Translational Stem Cell Research in Ophthalmology - Regenerating the Anterior Cornea Through Standardized Transplantation of Limbal Epithelial Stem Cells: a ... View Homepage


Ontology type: schema:MedicalStudy     


Clinical Trial Info

YEARS

2015-2020

ABSTRACT

This project aims to conduct a multicentre human clinical trial to effectively diagnose and treat limbal stem cell deficiency (LSCD) which can be caused by a number of different disease processes, all of which have a common denominator, i.e. a loss of the normal functioning epithelial stem cells of the cornea. A number of different diseases such as aniridia, steven johnson's syndrome, ocular cicatricial pemphigoid, bacterial keratitis, or chemical and thermal injuries to the cornea can lead to gradual loss of its functioning epithelial stem cells. This leads to vascularization of the cornea with surrounding conjunctival epithelium growing over it resulting in its scarring and opacification. These corneas, since vascular, no longer retain their immune privilege and prove extremely challenging to the ophthalmic surgeon. Grafting donor corneas which in normal circumstances (non vascular corneas) would give excellent results, exhibit high rates of rejection. This can be very frustrating for both the patient as well as the surgeon. Since there are a number of different contributing disease pathologies, our estimate is that there are approximately 100 patients per year in Belgium that suffer from some degree of LSCD. These patients are very often not correctly diagnosed since this is a relatively new disease first described in 1990 after the discovery of limbal epithelial stem cells in 1989. The low rates of diagnosis could potentially be increased by in vivo confocal scanning microscopy as a non invasive screening test to detect early signs of LSCD and therefore offer conservative treatment options. In the cases where total limbal stem cell deficiency has already developed, conventional corneal grafting is not suitable due to the high vascularity of the host bed. In this situation we propose transplanting standardized limbal epithelial stem cell grafts generated from the patient's own ocular stem cells (from the good eye, where available) or from HLA matched donors. Tiny 1 by 2mm superficial limbal (peripheral cornea) biopsy can be taken and the epithelial stem cells expanded in the laboratory on a biological substrate, until there is a graft measuring >8mm in diameter generated in 2 a week period. This can then be transplanted onto the diseased eye after removal of scar tissue using a novel surgical technique we have developed. Detailed Description This project aims to conduct a multicenter, single-arm phase II study, in which we will assess the safety and efficacy of transplanting standardized, non-xenogenic limbal stem cell grafts for patients with LSCD. The Good Manufacturing Practice (GMP) clean room facilities at the Centre for Cell Therapy and Regenerative Medicine (CCRG, UZA) will conduct tissue engineering, while the Departments of Ophthalmology at the University Hospitals in Antwerp (UZA), Brussels (UZB) and Gent (UZG) will enrol patients, perform pre-operative tests, harvest the limbal biopsies, perform the auto- or allogenic graft transplantation and follow-up. Based on the past experience from our phase I/II mono-centre human clinical trial, we have been able to document the safety and feasibility of the transplantation. 12/18 patients (2/3 allogenic and 10/15 autologous) have shown decrease in corneal vascularization, complete epithelialization and incorporation of the graft into the anterior cornea post limbal stem cell transplantation. However our current results are limited with respect to the sample size, feasibility of allogenic transplantation (only 3 cases), long term follow-up (mean of 22 months, range 4-43 months) and disease monitoring strategies. Longer patient follow-up to determine long term success (especially following subsequent corneal transplants) and inclusion of a larger allogenic patient population need to be addressed before this treatment can be translated to the clinics and recognized by the RIZIV as a reimbursable cell therapy. It is pertinent to say that this cell based therapy has the potential to provide this orphan pathology with an effective treatment option. The Flemish society will benefit from this project by improved rehabilitation of patients suffering from corneal blindness due to LSCD. By providing this treatment option we can offer a ray of hope to patients that would formerly have to learn to live with their disability. By restoring vision for these patients it is possible to reintegrate them into society as socially accepted individuals. Even a small degree of visual rehabilitation can make all the difference. For example, a slight increase in visual acuity can restore a person's ability to drive rather than having them rely exclusively on public transportation. More independence and a better quality of life are the main objectives that we are striving to achieve as the major outcome of this project. More... »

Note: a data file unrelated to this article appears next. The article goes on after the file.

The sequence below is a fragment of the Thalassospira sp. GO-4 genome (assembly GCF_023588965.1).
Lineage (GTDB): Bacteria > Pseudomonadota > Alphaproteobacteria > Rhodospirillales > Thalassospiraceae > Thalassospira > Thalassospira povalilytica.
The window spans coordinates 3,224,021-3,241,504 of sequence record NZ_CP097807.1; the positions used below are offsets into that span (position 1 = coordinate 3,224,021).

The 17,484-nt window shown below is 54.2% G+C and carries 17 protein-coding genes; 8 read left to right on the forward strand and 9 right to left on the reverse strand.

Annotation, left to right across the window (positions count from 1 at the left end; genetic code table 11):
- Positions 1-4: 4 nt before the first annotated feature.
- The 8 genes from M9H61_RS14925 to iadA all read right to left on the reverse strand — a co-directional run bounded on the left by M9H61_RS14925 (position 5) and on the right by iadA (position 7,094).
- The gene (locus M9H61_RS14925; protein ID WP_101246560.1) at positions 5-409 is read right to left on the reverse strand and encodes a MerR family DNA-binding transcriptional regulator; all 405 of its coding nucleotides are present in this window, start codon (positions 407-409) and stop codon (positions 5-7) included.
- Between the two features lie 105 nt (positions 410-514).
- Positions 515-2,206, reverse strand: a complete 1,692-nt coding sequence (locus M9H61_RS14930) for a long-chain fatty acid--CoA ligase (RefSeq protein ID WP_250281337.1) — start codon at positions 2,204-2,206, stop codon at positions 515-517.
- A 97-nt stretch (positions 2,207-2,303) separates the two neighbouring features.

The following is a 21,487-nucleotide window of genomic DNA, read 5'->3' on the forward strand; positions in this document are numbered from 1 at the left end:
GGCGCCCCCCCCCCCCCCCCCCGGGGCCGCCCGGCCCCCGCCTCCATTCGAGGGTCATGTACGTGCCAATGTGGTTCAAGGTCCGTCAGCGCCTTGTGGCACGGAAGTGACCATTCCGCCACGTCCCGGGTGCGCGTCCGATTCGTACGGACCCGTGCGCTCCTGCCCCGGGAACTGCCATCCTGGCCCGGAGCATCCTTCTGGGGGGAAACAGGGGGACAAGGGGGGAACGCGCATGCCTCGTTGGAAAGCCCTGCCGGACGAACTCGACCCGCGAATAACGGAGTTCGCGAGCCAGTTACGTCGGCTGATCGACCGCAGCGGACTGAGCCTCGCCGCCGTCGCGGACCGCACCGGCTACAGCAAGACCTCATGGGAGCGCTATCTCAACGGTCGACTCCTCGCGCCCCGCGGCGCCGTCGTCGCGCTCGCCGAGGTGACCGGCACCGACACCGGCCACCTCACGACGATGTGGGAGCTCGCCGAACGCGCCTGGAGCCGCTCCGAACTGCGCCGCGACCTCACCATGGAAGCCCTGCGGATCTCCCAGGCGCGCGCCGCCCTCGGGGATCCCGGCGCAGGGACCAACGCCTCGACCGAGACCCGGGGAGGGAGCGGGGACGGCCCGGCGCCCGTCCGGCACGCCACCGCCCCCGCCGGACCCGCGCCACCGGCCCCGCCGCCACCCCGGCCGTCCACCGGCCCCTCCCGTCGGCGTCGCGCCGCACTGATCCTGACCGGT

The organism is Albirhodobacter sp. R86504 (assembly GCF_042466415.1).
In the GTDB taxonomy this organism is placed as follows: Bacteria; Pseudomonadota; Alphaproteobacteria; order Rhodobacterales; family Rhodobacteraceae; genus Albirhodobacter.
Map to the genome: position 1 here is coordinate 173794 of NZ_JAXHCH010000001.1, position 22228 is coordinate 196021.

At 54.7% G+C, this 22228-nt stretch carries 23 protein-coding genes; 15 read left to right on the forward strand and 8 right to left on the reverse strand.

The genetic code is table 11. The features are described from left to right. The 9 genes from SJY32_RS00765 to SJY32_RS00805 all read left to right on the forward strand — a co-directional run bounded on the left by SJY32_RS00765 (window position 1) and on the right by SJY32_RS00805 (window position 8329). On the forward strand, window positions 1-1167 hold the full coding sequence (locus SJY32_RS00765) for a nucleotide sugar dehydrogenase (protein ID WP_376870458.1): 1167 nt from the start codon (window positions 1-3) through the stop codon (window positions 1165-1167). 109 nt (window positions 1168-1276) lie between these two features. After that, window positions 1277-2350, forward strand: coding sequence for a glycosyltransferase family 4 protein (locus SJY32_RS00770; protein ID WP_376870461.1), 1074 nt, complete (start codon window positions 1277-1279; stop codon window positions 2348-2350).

URL

https://clinicaltrials.gov/show/NCT02318485

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